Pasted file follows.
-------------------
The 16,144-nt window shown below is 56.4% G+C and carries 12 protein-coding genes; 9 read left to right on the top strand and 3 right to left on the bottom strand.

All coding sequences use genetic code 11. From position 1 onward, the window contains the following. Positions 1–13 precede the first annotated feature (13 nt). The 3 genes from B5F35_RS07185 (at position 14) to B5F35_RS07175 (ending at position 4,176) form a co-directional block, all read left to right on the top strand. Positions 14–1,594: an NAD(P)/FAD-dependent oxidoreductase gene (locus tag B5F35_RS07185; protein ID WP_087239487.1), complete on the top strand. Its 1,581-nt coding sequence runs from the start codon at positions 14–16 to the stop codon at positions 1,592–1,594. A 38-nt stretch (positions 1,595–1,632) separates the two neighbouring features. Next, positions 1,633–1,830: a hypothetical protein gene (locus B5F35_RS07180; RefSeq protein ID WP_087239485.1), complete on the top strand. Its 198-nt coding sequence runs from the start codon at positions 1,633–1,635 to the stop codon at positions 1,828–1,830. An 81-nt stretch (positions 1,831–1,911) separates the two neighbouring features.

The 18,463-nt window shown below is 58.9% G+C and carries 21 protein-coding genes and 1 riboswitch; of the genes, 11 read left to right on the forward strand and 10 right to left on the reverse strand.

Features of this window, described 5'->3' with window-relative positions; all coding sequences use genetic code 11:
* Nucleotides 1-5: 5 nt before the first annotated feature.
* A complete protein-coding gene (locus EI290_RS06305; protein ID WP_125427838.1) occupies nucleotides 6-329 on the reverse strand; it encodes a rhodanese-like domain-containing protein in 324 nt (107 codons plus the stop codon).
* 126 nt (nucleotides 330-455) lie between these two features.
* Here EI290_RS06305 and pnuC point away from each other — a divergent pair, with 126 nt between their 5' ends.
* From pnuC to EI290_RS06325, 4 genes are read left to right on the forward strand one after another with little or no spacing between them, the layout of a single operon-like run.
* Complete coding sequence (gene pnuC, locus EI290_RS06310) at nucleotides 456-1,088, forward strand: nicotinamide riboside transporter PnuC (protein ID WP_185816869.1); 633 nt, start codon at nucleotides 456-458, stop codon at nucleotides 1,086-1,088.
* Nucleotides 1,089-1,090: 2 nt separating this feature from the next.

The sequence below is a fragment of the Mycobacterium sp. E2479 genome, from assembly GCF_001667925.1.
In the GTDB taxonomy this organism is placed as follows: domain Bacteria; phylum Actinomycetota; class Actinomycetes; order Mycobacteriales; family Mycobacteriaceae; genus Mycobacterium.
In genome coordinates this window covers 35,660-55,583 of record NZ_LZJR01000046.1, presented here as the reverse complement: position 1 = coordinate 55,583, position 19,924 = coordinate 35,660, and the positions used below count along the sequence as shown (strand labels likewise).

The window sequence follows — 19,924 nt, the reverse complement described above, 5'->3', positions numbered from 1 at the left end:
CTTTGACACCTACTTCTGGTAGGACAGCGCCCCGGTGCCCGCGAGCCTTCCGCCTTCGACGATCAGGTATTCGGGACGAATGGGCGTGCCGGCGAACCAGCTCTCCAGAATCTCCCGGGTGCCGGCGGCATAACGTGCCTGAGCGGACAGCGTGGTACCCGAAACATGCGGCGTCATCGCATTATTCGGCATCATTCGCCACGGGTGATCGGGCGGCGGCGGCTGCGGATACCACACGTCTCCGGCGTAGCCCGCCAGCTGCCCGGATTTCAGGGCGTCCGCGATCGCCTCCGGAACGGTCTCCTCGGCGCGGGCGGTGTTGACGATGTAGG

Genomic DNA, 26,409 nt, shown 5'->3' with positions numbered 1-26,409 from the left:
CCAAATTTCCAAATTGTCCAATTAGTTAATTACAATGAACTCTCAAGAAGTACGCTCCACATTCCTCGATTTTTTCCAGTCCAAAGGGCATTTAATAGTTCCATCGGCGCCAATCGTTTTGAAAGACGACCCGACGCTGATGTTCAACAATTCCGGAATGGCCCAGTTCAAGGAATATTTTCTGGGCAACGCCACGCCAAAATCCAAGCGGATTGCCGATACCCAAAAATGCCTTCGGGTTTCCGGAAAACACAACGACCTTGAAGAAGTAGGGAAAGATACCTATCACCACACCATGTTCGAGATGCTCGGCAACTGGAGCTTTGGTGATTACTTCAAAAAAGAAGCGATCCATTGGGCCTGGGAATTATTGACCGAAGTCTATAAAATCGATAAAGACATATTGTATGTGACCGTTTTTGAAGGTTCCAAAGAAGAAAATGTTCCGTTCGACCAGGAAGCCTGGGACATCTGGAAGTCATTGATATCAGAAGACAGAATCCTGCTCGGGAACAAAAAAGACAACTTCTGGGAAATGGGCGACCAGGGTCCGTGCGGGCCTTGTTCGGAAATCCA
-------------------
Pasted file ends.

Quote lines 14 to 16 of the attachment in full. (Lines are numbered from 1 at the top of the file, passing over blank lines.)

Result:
In genome coordinates this window covers 35,660-55,583 of record NZ_LZJR01000046.1, presented here as the reverse complement: position 1 = coordinate 55,583, position 19,924 = coordinate 35,660, and the positions used below count along the sequence as shown (strand labels likewise).

The window sequence follows — 19,924 nt, the reverse complement described above, 5'->3', positions numbered from 1 at the left end:
CTTTGACACCTACTTCTGGTAGGACAGCGCCCCGGTGCCCGCGAGCCTTCCGCCTTCGACGATCAGGTATTCGGGACGAATGGGCGTGCCGGCGAACCAGCTCTCCAGAATCTCCCGGGTGCCGGCGGCATAACGTGCCTGAGCGGACAGCGTGGTACCCGAAACATGCGGCGTCATCGCATTATTCGGCATCATTCGCCACGGGTGATCGGGCGGCGGCGGCTGCGGATACCACACGTCTCCGGCGTAGCCCGCCAGCTGCCCGGATTTCAGGGCGTCCGCGATCGCCTCCGGAACGGTCTCCTCGGCGCGGGCGGTGTTGACGATGTAGG